Future farm bill hot topic of discussion on last day of Tulare World Ag Expo – from KFSN 30 Fresno

By Brian Johnson, KFSN

The third and final day of the 50th World Ag Expo was a wet one, but some found refuge in the theater of the Heritage Complex, site of an in depth discussion on the nation’s next farm bill. The presentation was hosted by the California Department of Food and Agriculture.

“But we want to talk about the importance of nutrition and having access for all of our citizens to the healthy food that we grow. We want to talk about conservation, especially here in the Valley, the kinds of USDA programs have helped a lot with air quality and water quality issues,” said Karen Ross, CDFA Secretary.

Ross said the handful of listening sessions across the state are an opportunity to hear from farmers, ranchers, and consumers about what should be included in the next farm bill.

The current bill became effective in 2014 and expires next year.

Considering California’s long and punishing drought, Fresno County farmer Nikko Masumoto believes there should be a climate resilience title included in the next bill.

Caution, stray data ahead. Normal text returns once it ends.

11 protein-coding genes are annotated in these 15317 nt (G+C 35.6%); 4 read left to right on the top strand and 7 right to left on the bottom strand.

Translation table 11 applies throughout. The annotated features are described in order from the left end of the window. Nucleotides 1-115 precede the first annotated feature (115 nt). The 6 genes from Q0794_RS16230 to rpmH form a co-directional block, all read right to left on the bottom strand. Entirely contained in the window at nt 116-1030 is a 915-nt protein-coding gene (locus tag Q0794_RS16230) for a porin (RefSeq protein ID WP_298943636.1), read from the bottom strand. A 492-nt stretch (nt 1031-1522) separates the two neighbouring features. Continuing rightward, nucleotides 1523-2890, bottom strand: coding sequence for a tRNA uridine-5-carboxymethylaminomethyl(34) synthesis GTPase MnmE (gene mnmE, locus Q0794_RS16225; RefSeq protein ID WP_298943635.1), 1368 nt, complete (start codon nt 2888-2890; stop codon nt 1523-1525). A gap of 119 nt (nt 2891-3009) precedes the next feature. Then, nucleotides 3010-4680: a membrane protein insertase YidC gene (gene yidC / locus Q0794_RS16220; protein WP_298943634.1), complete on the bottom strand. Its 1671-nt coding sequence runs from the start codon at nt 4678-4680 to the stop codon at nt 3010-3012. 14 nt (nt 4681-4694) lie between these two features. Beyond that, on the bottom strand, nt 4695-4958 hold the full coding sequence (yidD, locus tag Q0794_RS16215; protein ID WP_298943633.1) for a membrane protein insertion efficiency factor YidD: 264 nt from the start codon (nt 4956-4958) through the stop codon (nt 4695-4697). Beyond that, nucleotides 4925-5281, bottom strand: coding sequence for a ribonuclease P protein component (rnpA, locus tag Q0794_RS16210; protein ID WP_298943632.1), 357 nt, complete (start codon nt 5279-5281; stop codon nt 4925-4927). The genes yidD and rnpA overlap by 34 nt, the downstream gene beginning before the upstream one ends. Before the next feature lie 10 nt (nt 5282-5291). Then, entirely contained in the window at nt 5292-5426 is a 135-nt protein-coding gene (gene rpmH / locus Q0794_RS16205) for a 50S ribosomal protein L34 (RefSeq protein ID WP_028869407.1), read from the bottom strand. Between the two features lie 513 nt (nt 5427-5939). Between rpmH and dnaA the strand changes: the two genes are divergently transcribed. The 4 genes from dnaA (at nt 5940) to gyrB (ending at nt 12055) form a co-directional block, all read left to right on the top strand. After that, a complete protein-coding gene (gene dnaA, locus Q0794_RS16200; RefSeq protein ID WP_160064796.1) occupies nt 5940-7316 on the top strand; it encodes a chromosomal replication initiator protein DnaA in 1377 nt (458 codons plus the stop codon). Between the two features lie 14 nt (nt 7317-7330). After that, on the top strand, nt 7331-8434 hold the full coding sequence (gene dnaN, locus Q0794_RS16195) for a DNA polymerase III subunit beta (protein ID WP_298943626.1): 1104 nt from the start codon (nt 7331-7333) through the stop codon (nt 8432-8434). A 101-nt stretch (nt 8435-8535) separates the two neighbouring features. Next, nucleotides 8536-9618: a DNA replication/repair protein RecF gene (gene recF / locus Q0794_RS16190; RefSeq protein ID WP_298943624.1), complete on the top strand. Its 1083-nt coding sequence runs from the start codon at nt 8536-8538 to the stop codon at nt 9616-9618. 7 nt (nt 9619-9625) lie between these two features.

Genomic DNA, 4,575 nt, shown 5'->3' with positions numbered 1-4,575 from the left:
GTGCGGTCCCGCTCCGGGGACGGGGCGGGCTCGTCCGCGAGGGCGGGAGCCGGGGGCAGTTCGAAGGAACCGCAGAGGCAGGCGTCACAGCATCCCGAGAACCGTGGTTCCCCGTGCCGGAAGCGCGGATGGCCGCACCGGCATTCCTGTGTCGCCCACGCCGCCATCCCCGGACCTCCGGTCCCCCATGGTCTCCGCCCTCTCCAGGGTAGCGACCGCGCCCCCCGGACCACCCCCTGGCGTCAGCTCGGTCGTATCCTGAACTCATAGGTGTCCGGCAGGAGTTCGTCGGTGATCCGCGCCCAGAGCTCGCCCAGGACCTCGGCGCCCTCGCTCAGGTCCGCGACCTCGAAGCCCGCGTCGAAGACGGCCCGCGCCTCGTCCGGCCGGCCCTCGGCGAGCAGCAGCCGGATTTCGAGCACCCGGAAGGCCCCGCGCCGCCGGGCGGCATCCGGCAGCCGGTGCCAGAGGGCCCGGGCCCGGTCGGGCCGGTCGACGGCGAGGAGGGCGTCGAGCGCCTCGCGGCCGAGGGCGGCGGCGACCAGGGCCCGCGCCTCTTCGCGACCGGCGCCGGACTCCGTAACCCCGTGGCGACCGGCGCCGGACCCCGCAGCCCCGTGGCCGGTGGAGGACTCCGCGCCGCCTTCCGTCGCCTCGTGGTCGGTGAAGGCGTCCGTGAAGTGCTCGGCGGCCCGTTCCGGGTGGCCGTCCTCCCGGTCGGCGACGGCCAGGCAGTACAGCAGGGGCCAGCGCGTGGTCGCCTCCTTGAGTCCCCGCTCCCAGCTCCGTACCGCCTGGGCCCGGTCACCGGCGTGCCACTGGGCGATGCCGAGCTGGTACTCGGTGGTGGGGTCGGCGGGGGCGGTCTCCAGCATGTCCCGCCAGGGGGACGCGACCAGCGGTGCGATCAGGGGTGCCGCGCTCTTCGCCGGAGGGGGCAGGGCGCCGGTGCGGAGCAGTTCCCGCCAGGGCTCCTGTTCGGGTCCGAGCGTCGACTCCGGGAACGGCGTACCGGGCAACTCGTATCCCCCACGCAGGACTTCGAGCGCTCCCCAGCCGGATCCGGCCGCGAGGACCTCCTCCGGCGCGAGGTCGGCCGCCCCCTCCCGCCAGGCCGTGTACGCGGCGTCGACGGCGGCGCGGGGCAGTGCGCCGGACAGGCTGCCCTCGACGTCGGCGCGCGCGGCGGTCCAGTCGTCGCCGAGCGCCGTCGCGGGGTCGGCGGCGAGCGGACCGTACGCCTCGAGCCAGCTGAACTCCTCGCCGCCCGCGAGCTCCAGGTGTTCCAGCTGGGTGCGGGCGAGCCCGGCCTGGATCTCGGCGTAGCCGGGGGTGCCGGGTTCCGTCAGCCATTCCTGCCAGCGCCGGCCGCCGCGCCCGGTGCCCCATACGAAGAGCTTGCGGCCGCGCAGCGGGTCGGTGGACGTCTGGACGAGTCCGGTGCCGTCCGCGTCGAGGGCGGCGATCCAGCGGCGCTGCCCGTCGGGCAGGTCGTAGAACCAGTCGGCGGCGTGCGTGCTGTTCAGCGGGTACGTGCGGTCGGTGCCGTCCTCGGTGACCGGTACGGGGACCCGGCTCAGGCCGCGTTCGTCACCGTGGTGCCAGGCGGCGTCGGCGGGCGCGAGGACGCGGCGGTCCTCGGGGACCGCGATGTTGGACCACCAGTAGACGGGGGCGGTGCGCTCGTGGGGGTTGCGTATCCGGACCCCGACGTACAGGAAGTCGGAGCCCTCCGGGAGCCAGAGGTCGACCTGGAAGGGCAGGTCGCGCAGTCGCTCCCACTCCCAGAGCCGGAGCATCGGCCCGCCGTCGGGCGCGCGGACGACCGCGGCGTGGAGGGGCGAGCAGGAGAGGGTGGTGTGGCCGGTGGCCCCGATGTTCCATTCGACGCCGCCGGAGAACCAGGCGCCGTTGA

“Extreme weather conditions and the reality that those changes will and are already are disproportionately hurting rural communities, hurting communities of color, and hurting poorer communities.”

“Although many regulatory programs are the product of the farm bill, the farm bill can and should be used to ease regulation on ranchers,” said Jack Lavers, Glennville cattle rancher.

Richard Matoian is the Executive Director of American Pistachio Growers, which represents pistachio growers and processors in California and two other states.

For Thursday’s meeting, Matoian compiled a small list of their farm bill priorities, which included increasing funding for the market access program, which helps export American products and commodities around the world.

“Certainly a lot less than other nut commodities– we’d like to see that increased and we’re working towards that.”

There are two more farm bill sessions like the one at the Expo in Salinas and Los Angeles next week.

The CDFA will work with other state agencies, and eventually come up with a California position letter.

See the original post on KFSN’s site here.

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“California Thursdays” encourage school children to make healthier choices